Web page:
Three things you can do with money: 1) Spend 2) Save 3) Invest
Spending Pros – Satisfaction of good or service realized today. Cons – This money does not grow Be a wise spender: Do not spend beyond what you can afford Do not buy on impulse For large purchases do your research to determine a good price and quality For everyday items, check flyers and familiarize yourself with regular prices (buy items on sale)
Price vs. Quality Generally there is a compromise between the price of an item and the quality, but is not always the case. A bargain occurs when you can buy a high quality item at a low price. You have to determine/create what your identity is as a consumer Low price Low Quality High price High quality
Saving Money that is not spent and not invested, is accessible at any time and put into a safe place. General methods of saving: Chequing/Savings accounts Storing physical money RESP/RRSP Pros – can usually gain some interest (in banks) at low to zero risk of losing money Cons – It earns a low amount of interest
RESP Registered Education Savings Plan – A way to defer (pay later) income taxes and save for post secondary education. Registered Education Savings Plan CESG (Canadian Education Savings Grant) – Money paid by the government as a percentage (20%- 40%) of RESP contributions (% based on family income). Yearly max contribution currently $2,500. CESG (Canadian Education Savings Grant) If beneficiary does not go to post secondary school, the RESP may be transferred to RRSP.
RRSP Registered Retirement Savings Plan – A way to save for retirement while deferring income tax to when it is withdrawn. Contributions usually limited to about 10% per year. Pros – If at the highest tax bracket, you can avoid paying the highest tax percentage by paying a lower percent later (If you think you’ll make a lower amount later) Cons – Restrictions/penalties on withdrawing money. Restrictions on investments.
Investment Something that is purchased with money that is expected to produce income or profit: GIC Bonds Stocks Mutual Funds ETFs Real estate Loan Business
Bank Investments GIC (Guaranteed Investment Certificate) – Offers higher rate of interest than regular bank accounts for a specified period of time. If withdrawn early, there is a penalty and usually results in a rate lower than what the banks pay. Canada Savings Bonds – A bond issued by the Bank of Canada to fund its debt at a rate usually higher than the bank interest rates. Low Risk and low return and you cannot lose money
Bond A fixed interest financial asset issued by governments, companies, banks, etc. that pays the bearer a fixed amount on a specified date. Pros – Can have good returns. Lower risk than stocks. Cons – Can lose money if company goes bankrupt.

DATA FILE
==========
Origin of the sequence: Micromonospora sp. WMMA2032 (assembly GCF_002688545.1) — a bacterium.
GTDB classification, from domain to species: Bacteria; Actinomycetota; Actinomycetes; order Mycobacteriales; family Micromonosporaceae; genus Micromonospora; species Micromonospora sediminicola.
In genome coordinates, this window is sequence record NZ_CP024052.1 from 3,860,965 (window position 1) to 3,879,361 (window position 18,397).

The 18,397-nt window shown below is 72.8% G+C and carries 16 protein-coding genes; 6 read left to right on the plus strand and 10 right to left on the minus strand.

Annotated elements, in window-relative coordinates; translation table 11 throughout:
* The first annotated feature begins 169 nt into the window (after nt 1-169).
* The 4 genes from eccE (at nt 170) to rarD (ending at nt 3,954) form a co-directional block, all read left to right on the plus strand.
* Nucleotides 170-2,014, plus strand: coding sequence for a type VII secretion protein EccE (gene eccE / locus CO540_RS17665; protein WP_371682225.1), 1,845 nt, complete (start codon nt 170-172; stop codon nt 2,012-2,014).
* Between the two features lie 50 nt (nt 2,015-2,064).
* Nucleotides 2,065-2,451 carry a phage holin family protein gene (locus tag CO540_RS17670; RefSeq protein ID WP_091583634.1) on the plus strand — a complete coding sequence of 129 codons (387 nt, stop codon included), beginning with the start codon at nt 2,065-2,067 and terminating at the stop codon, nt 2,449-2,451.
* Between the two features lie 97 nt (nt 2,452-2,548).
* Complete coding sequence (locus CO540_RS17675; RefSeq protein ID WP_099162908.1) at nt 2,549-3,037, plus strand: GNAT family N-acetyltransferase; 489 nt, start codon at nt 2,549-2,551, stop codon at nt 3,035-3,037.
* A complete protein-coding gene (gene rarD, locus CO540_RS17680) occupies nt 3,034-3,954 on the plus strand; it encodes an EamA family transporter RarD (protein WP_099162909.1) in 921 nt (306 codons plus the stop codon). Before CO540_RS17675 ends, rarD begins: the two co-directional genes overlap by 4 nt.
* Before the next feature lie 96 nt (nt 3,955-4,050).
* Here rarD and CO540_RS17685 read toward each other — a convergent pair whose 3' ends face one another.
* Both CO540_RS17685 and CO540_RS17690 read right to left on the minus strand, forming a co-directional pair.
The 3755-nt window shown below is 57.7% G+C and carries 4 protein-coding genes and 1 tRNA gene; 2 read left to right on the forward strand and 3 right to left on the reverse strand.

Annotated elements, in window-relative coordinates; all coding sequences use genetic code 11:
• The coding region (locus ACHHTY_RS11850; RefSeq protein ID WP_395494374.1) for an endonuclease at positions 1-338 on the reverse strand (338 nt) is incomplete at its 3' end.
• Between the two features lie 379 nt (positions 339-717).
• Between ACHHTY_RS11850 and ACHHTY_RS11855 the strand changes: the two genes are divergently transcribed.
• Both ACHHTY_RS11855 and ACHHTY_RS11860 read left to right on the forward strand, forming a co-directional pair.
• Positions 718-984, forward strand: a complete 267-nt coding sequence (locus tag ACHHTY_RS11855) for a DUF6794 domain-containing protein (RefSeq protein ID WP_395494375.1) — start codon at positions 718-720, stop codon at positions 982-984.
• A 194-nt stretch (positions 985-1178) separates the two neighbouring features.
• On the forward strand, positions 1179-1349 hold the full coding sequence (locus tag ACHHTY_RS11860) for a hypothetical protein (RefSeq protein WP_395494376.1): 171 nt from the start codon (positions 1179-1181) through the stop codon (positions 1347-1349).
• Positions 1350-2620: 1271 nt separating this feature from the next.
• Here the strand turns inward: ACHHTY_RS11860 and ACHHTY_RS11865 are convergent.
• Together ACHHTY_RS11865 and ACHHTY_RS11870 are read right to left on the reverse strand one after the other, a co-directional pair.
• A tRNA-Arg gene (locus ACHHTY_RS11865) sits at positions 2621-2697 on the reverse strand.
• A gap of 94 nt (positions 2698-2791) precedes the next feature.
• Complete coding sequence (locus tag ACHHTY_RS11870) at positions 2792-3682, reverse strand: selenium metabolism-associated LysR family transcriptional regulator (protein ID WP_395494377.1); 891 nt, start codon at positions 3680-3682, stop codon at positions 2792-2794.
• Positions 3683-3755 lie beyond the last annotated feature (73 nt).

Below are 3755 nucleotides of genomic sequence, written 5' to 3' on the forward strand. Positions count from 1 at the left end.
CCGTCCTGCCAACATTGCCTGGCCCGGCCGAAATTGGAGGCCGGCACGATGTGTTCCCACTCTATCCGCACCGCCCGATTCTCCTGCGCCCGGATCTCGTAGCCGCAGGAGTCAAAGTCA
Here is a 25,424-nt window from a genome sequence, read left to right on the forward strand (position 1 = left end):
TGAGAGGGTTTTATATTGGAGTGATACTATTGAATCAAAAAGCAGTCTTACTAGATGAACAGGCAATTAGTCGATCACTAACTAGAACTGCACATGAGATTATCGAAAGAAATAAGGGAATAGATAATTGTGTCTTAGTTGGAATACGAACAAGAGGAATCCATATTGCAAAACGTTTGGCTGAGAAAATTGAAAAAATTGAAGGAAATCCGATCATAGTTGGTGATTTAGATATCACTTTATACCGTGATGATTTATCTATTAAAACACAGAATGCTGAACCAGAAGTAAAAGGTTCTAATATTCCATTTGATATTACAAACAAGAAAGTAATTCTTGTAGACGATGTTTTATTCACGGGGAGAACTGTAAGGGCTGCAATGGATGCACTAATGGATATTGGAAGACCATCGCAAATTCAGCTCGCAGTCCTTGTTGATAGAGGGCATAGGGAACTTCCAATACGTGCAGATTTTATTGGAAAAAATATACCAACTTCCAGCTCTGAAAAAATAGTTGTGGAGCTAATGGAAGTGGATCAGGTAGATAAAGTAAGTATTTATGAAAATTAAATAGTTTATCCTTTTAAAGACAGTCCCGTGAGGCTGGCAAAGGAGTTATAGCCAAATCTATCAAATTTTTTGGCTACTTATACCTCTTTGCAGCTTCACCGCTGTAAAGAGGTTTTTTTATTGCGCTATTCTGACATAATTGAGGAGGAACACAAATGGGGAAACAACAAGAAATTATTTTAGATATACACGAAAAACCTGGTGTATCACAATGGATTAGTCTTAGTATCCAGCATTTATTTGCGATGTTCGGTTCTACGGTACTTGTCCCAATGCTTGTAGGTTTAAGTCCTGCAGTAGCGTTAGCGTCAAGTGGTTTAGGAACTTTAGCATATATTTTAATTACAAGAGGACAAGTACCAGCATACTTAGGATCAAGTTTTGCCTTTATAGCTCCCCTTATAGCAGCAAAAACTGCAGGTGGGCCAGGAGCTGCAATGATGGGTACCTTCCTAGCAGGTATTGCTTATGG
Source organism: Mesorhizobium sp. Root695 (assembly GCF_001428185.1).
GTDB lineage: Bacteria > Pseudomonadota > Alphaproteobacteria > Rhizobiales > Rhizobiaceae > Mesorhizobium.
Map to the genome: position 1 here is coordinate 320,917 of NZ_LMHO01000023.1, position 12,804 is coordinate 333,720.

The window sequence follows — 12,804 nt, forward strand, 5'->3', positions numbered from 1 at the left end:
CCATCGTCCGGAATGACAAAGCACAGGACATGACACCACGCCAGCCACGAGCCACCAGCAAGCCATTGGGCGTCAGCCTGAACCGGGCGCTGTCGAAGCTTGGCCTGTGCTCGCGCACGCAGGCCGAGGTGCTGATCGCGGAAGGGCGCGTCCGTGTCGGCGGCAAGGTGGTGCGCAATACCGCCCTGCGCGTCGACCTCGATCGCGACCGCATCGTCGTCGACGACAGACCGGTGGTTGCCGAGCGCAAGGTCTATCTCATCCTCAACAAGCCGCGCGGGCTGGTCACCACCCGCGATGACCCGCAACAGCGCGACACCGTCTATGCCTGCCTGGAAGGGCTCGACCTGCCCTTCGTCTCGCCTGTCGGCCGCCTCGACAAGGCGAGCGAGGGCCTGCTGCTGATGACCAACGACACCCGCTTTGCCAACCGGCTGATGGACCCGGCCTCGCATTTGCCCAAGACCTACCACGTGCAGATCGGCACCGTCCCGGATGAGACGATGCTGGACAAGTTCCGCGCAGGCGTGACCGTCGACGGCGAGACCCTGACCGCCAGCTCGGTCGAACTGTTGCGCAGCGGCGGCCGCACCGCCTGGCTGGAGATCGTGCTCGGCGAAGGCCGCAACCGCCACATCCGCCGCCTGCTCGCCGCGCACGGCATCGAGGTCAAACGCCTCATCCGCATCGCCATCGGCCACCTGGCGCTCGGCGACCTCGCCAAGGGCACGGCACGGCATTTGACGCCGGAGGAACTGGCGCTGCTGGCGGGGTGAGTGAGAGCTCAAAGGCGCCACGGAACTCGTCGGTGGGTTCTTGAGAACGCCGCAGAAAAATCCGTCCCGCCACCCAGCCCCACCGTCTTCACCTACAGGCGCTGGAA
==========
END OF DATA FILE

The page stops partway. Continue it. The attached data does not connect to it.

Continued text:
Stocks Stocks – Issue shares for a part ownership of a company. Can make money through Capital gains or dividends. Capital Gain – Buy a stock at a lower price and selling it at a higher price. The difference is the gain. Dividend – A portion of a company’s earnings distributed to shareholders. Pros – Usually higher returns. May have cash flow from dividends. Can choose stocks you want to invest in. Cons – Higher risk. Can lose money invested. Need to conduct research about companies you invest in.
Mutual Funds An investment that contains several stocks and is managed by a fund manager for a fee. Allows you to buy several stocks with much less than buying individual stocks. Pros – Diversification of stocks reduces risk (i.e. don’t put all your eggs in one basket). Expert picks stocks. Cons – The management fees can be high. On average, mutual funds have a lower return than the overall stock exchange. Usually buying for long-term, not capital gains.
ETFs Exchange Traded Funds – Similar to mutual funds except the ETFs is a collection of all stocks on that exchange (i.e. TSX, NASDAQ, etc.), instead of specific stocks. Pros – Reduced management fees and on average performs better than mutual funds. Allows purchase of all stocks on exchange with smaller amounts of money. Cons – Can still lose money. May invest in some stocks you don’t think will do well.
Real Estate Invest in properties for rental income and/or buying at a lower value and selling when housing market appreciates. Pro – Can have better returns than the stock market Cons – Requires a large amount of money. Less diversification. Management fees can be high. More tax paid when changing ownership. Susceptible to natural disasters. Could also be a good way to use a part of your house to pay for the mortgage. Need to find good tenants and will have to give up some privacy.
Investments and Risk Generally, high risk means high returns and low risk means low returns. Your tolerance for risk is dependent upon your identity as an investor (something that comes with experience) Low risk Low Returns Bank accounts GICs High risk High returns Stocks Bonds (company)